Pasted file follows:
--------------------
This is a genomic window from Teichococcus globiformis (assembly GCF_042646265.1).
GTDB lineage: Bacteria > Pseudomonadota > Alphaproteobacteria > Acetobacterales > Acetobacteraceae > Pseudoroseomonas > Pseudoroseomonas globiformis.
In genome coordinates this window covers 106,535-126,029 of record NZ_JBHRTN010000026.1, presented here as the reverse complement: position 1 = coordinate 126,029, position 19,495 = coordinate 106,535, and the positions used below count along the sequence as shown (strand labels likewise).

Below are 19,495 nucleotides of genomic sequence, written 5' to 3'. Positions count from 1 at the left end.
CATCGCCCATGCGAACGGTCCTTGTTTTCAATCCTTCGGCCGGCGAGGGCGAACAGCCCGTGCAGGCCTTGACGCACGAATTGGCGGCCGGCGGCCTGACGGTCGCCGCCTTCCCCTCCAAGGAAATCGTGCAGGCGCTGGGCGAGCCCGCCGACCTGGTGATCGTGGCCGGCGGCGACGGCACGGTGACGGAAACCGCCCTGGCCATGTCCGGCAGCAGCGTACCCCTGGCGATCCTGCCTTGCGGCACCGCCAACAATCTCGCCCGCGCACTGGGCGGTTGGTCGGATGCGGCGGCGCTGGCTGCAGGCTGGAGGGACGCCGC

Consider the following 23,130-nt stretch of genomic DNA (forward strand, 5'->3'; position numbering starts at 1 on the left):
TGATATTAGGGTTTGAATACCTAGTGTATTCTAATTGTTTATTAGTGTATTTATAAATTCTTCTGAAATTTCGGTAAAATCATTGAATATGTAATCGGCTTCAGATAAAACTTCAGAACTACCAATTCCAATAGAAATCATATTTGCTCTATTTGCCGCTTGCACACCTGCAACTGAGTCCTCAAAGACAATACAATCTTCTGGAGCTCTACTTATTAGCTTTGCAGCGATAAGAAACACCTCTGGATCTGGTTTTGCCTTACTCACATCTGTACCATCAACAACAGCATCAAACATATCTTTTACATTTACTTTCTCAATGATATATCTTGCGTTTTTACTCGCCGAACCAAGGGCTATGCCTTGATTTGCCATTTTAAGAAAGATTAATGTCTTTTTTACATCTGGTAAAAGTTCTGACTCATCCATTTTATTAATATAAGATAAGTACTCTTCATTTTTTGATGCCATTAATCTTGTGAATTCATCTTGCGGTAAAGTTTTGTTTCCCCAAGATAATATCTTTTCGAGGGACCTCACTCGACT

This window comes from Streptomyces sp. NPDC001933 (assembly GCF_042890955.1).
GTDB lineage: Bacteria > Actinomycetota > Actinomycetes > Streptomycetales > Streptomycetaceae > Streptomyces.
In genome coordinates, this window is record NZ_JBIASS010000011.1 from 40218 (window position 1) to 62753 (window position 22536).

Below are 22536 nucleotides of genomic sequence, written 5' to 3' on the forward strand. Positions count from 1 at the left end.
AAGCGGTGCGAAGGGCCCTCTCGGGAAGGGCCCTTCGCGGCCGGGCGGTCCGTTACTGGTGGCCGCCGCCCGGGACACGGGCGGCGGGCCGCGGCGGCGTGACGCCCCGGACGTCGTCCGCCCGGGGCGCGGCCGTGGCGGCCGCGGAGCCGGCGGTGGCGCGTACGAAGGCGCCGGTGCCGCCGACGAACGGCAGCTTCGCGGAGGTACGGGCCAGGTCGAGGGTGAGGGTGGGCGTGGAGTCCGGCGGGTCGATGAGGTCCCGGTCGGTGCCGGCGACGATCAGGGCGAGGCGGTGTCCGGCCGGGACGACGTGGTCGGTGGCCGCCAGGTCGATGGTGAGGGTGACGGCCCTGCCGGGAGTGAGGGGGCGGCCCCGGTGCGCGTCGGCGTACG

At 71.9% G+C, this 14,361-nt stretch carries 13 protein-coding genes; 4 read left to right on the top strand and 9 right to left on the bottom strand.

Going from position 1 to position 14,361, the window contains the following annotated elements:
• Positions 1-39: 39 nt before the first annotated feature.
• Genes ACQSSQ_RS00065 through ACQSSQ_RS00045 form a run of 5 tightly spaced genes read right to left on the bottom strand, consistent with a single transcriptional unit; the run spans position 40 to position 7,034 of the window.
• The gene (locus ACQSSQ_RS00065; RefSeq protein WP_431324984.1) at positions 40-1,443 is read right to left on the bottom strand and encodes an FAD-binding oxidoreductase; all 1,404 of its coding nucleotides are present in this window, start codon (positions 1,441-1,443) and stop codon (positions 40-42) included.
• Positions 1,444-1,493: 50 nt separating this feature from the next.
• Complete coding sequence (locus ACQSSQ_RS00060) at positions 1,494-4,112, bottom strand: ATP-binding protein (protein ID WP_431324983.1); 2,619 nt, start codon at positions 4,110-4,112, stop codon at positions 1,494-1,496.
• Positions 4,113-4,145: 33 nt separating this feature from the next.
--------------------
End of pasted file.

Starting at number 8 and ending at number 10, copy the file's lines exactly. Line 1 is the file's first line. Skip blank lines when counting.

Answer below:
This window comes from Streptomyces sp. NPDC001933 (assembly GCF_042890955.1).
GTDB lineage: Bacteria > Actinomycetota > Actinomycetes > Streptomycetales > Streptomycetaceae > Streptomyces.
In genome coordinates, this window is record NZ_JBIASS010000011.1 from 40218 (window position 1) to 62753 (window position 22536).